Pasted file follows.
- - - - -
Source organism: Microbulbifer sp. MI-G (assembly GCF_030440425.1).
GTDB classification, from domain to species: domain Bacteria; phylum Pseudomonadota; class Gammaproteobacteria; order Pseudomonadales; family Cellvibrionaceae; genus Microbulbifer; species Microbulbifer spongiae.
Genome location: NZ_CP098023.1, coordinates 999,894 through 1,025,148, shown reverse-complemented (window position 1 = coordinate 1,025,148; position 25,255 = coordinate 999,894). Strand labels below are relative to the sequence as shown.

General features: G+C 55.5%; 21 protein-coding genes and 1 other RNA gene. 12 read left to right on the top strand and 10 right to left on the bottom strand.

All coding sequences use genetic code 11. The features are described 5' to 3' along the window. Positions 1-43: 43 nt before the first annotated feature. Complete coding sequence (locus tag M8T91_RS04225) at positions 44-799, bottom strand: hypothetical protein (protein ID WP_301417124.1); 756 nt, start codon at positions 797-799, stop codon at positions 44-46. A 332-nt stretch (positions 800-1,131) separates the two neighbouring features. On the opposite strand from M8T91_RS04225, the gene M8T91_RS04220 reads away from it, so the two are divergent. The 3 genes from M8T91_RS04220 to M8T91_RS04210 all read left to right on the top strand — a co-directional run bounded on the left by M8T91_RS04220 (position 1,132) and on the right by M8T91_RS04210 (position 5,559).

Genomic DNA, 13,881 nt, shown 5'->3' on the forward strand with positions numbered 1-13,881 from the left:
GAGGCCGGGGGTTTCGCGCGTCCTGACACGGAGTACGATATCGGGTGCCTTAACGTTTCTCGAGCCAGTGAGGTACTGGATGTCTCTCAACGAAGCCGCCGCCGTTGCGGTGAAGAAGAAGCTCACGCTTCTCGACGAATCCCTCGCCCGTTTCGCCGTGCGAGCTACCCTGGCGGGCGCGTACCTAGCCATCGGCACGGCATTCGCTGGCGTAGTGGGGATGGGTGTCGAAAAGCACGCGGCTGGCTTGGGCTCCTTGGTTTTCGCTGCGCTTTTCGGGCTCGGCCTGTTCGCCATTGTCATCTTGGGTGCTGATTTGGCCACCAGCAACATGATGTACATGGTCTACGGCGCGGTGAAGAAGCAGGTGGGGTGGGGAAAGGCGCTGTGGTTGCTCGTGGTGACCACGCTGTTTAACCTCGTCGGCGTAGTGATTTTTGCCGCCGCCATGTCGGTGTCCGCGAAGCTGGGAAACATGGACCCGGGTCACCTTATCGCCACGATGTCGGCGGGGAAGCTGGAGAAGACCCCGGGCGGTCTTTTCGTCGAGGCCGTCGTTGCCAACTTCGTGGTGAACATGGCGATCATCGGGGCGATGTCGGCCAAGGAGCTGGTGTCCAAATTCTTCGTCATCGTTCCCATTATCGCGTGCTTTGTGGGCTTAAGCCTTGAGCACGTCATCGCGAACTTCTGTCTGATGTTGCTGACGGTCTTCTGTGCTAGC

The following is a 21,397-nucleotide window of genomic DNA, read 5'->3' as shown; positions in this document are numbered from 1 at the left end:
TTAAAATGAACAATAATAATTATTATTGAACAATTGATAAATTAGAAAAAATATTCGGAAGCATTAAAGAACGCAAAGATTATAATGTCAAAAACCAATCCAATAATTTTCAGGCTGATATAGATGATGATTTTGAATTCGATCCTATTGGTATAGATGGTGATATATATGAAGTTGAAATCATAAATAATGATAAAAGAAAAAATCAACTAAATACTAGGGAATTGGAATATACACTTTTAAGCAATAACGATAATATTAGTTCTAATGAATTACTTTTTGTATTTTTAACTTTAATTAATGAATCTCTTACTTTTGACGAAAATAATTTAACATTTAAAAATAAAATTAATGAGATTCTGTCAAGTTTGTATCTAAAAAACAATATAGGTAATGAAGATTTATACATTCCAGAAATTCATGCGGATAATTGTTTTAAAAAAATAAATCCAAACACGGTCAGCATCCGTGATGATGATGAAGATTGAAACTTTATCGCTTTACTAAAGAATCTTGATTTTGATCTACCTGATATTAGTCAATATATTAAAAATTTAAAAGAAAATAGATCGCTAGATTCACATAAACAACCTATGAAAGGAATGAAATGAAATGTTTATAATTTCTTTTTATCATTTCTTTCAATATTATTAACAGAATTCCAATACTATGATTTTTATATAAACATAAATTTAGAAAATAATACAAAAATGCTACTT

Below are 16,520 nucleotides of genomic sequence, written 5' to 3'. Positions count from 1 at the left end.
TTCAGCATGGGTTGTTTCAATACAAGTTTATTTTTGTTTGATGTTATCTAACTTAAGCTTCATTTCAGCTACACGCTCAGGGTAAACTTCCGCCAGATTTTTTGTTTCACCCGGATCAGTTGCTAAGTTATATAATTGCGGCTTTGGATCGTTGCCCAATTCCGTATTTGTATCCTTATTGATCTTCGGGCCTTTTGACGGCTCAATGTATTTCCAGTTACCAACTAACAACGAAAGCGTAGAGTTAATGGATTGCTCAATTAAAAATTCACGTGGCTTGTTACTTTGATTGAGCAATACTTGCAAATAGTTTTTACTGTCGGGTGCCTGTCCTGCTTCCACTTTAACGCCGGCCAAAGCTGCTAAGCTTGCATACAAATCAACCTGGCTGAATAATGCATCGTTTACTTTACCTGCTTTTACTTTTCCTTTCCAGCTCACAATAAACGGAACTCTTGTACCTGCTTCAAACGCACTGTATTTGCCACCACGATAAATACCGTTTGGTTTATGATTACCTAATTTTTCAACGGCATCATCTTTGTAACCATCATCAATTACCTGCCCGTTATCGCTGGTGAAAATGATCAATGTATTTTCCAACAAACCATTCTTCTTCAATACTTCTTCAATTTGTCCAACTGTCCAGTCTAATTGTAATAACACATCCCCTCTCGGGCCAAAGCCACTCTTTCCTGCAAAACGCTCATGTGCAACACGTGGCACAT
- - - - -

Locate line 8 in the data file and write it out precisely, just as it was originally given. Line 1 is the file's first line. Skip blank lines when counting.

The following is a 21,397-nucleotide window of genomic DNA, read 5'->3' as shown; positions in this document are numbered from 1 at the left end: